Troubleshooting Certificate Chain Issues
If you go to Admin → System → Certificate, you can see the system Certificate Chain for your system. Here's an example:
The Certificate Chain is numbered 0, 1, 2, ... Each Certificate has a Subject (who the Certificate is for), and an Issuer (who signed this Certificate). In this Certificate Chain output the Subject is prefixed with a s: and the Issuer is prefixed with an i:. Looking at the top, Certificate 0 is the first certificate and the Subject of Certificate 0 needs to match your Public Hostname (files.liquidfiles.com in this example). If we then look at the last Certificate (number 2), we can see:
s:C = US, O = Internet Security Research Group, CN = ISRG Root X1 i:O = Digital Signature Trust Co., CN = DST Root CA X3
The Last Certificate Issuer is then O = Digital Signature Trust Co., CN = DST Root CA X3. This is called a root certificate. Root certificates are universally trusted and stored in every browser. Since they are universally trusted, it would be extremely annoying if any of those would get compromised. The way this is solved is that these root certificates are stored offline so they are very hard to compromise. This in turn also would make them extremely annoying to use because they cannot be easily used to sign other certificates.
The solution to this problem is Intermediate Certificates. I.e. once every few years Certificate Authorites creates a new Intermediate Certificate and get them signed by an offline root certificate. Using this Intermediate Certificate, they can sign other certificates in a much simpler way and should this certificate get compromised it's not as big of a deal as if a root certificate would get compromised.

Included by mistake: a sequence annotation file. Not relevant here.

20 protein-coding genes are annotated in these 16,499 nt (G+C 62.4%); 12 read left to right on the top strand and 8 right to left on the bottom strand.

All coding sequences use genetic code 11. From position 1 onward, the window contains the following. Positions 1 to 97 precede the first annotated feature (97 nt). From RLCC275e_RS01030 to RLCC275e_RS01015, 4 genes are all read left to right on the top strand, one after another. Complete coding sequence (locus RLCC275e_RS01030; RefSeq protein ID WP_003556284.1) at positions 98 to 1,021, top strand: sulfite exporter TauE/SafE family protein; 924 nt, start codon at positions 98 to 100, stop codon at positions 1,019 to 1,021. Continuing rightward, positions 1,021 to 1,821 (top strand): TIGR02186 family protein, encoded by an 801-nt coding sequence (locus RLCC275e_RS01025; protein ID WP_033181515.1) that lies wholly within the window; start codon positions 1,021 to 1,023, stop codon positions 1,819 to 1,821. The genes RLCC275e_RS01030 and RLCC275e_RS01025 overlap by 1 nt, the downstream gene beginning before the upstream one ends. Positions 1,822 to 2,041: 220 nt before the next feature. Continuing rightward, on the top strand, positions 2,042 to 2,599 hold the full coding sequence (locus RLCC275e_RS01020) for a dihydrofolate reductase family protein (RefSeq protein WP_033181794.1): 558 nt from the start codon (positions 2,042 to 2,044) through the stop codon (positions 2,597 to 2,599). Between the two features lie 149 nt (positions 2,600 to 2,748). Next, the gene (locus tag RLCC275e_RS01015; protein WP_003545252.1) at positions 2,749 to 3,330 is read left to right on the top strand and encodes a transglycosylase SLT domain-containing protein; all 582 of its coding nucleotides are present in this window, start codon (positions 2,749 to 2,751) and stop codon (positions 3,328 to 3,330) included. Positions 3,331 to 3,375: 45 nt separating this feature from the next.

In your browser, only the root certificates are stored meaning that when the web server is sending its certificate, it also needs to send any intermediate certificate required. In plain English this would the equivalent of "here's my certificate and here's how you can verify that this certificate is valid", back to a certificate that is signed by one of the trusted root certificates.
This list of certificates sent is called a Certificate Chain, i.e. a Chain of Certificates that link your server's Certificate and one of the Root certificates through one or several Intermediate Certificates.
If we look again at the Certificate Chain above and extract just the Subject and Issuers, we get:
0 s:CN = files.liquidfiles.com i:C = US, O = Let's Encrypt, CN = R3 1 s:C = US, O = Let's Encrypt, CN = R3 i:C = US, O = Internet Security Research Group, CN = ISRG Root X1 2 s:C = US, O = Internet Security Research Group, CN = ISRG Root X1 i:O = Digital Signature Trust Co., CN = DST Root CA X3
For a Certificate Chain to be complete they need to be installed in the correct order so that the Issuer (i:) of certificate 0 matches the Subject (s:) of certificate 1, and the Issuer for certificate 1 matches the Subject for Certificate 2, and so on.
If there's there's no certificate chain installed or the certificate chain is incomplete you will see an error message similar to the following.
Where to get the Certificate Chain Certificate
The Certificate Chain comes from your Certificate Authority. They should have sent you the relevant Certificate Chain when they sent the certificate. If they didn't, you can reach out to your Certificate Authority support and have them send their Certificate Chain. Often you can also find the Certificate Chain with a simple web search along the lines of "DigiCert Certificate Chain", if your Certificate Authority is DigiCert.